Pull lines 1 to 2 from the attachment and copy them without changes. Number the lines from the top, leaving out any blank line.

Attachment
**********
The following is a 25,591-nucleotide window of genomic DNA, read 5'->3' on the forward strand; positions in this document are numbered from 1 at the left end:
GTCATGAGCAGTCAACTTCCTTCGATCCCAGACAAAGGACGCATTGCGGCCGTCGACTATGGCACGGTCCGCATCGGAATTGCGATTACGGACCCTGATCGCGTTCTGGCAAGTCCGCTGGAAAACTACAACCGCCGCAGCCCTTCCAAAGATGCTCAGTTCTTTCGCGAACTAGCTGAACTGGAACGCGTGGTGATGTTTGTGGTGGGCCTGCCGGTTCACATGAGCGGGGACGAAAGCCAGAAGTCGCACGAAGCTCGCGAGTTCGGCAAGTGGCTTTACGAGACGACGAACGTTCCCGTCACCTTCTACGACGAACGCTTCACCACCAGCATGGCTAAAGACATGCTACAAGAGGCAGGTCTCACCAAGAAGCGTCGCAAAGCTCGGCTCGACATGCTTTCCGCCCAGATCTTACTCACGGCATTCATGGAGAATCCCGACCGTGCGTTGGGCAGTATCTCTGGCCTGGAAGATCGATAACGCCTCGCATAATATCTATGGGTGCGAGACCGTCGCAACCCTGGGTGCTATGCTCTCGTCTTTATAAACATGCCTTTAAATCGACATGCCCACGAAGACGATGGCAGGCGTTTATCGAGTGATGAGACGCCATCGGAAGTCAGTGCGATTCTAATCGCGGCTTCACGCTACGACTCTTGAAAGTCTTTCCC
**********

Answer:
The following is a 25,591-nucleotide window of genomic DNA, read 5'->3' on the forward strand; positions in this document are numbered from 1 at the left end:
GTCATGAGCAGTCAACTTCCTTCGATCCCAGACAAAGGACGCATTGCGGCCGTCGACTATGGCACGGTCCGCATCGGAATTGCGATTACGGACCCTGATCGCGTTCTGGCAAGTCCGCTGGAAAACTACAACCGCCGCAGCCCTTCCAAAGATGCTCAGTTCTTTCGCGAACTAGCTGAACTGGAACGCGTGGTGATGTTTGTGGTGGGCCTGCCGGTTCACATGAGCGGGGACGAAAGCCAGAAGTCGCACGAAGCTCGCGAGTTCGGCAAGTGGCTTTACGAGACGACGAACGTTCCCGTCACCTTCTACGACGAACGCTTCACCACCAGCATGGCTAAAGACATGCTACAAGAGGCAGGTCTCACCAAGAAGCGTCGCAAAGCTCGGCTCGACATGCTTTCCGCCCAGATCTTACTCACGGCATTCATGGAGAATCCCGACCGTGCGTTGGGCAGTATCTCTGGCCTGGAAGATCGATAACGCCTCGCATAATATCTATGGGTGCGAGACCGTCGCAACCCTGGGTGCTATGCTCTCGTCTTTATAAACATGCCTTTAAATCGACATGCCCACGAAGACGATGGCAGGCGTTTATCGAGTGATGAGACGCCATCGGAAGTCAGTGCGATTCTAATCGCGGCTTCACGCTACGACTCTTGAAAGTCTTTCCC